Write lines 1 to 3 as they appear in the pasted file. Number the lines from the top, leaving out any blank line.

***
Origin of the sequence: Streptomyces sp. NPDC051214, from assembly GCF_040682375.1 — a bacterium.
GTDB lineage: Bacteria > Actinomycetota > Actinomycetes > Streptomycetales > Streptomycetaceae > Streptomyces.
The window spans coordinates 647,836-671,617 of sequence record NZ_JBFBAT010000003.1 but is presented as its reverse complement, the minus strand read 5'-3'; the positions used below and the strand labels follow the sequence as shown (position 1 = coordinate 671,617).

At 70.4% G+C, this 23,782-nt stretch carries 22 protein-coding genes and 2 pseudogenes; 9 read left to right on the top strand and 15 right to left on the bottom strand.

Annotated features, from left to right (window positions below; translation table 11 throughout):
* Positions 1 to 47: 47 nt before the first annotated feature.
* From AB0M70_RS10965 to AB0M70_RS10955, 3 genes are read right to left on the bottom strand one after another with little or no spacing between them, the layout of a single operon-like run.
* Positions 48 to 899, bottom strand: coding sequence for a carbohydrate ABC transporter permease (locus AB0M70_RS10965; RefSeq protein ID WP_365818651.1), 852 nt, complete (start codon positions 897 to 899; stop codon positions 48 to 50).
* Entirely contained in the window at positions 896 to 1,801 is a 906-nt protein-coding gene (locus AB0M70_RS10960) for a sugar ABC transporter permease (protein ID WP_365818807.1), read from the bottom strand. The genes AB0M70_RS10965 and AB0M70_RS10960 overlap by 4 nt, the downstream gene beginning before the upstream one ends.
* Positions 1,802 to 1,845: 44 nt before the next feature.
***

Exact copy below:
Origin of the sequence: Streptomyces sp. NPDC051214, from assembly GCF_040682375.1 — a bacterium.
GTDB lineage: Bacteria > Actinomycetota > Actinomycetes > Streptomycetales > Streptomycetaceae > Streptomyces.
The window spans coordinates 647,836-671,617 of sequence record NZ_JBFBAT010000003.1 but is presented as its reverse complement, the minus strand read 5'-3'; the positions used below and the strand labels follow the sequence as shown (position 1 = coordinate 671,617).